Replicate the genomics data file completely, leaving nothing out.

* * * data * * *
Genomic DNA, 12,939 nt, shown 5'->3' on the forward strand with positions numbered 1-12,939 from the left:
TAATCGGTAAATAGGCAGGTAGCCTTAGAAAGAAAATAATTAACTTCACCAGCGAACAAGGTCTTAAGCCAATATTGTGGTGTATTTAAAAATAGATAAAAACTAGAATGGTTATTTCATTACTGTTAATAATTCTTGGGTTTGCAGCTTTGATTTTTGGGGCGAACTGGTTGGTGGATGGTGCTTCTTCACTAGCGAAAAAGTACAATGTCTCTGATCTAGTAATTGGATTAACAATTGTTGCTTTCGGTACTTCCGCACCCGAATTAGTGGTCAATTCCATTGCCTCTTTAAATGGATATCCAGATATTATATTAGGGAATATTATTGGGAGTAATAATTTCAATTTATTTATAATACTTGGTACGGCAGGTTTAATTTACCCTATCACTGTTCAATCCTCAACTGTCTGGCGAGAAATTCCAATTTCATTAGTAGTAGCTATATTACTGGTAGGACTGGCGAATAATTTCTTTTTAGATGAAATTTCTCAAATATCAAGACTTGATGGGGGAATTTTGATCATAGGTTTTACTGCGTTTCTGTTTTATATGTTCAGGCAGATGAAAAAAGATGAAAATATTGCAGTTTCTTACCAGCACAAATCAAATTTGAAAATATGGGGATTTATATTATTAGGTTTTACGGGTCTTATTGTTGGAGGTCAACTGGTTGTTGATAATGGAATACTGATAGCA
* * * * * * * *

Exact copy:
Genomic DNA, 12,939 nt, shown 5'->3' on the forward strand with positions numbered 1-12,939 from the left:
TAATCGGTAAATAGGCAGGTAGCCTTAGAAAGAAAATAATTAACTTCACCAGCGAACAAGGTCTTAAGCCAATATTGTGGTGTATTTAAAAATAGATAAAAACTAGAATGGTTATTTCATTACTGTTAATAATTCTTGGGTTTGCAGCTTTGATTTTTGGGGCGAACTGGTTGGTGGATGGTGCTTCTTCACTAGCGAAAAAGTACAATGTCTCTGATCTAGTAATTGGATTAACAATTGTTGCTTTCGGTACTTCCGCACCCGAATTAGTGGTCAATTCCATTGCCTCTTTAAATGGATATCCAGATATTATATTAGGGAATATTATTGGGAGTAATAATTTCAATTTATTTATAATACTTGGTACGGCAGGTTTAATTTACCCTATCACTGTTCAATCCTCAACTGTCTGGCGAGAAATTCCAATTTCATTAGTAGTAGCTATATTACTGGTAGGACTGGCGAATAATTTCTTTTTAGATGAAATTTCTCAAATATCAAGACTTGATGGGGGAATTTTGATCATAGGTTTTACTGCGTTTCTGTTTTATATGTTCAGGCAGATGAAAAAAGATGAAAATATTGCAGTTTCTTACCAGCACAAATCAAATTTGAAAATATGGGGATTTATATTATTAGGTTTTACGGGTCTTATTGTTGGAGGTCAACTGGTTGTTGATAATGGAATACTGATAGCA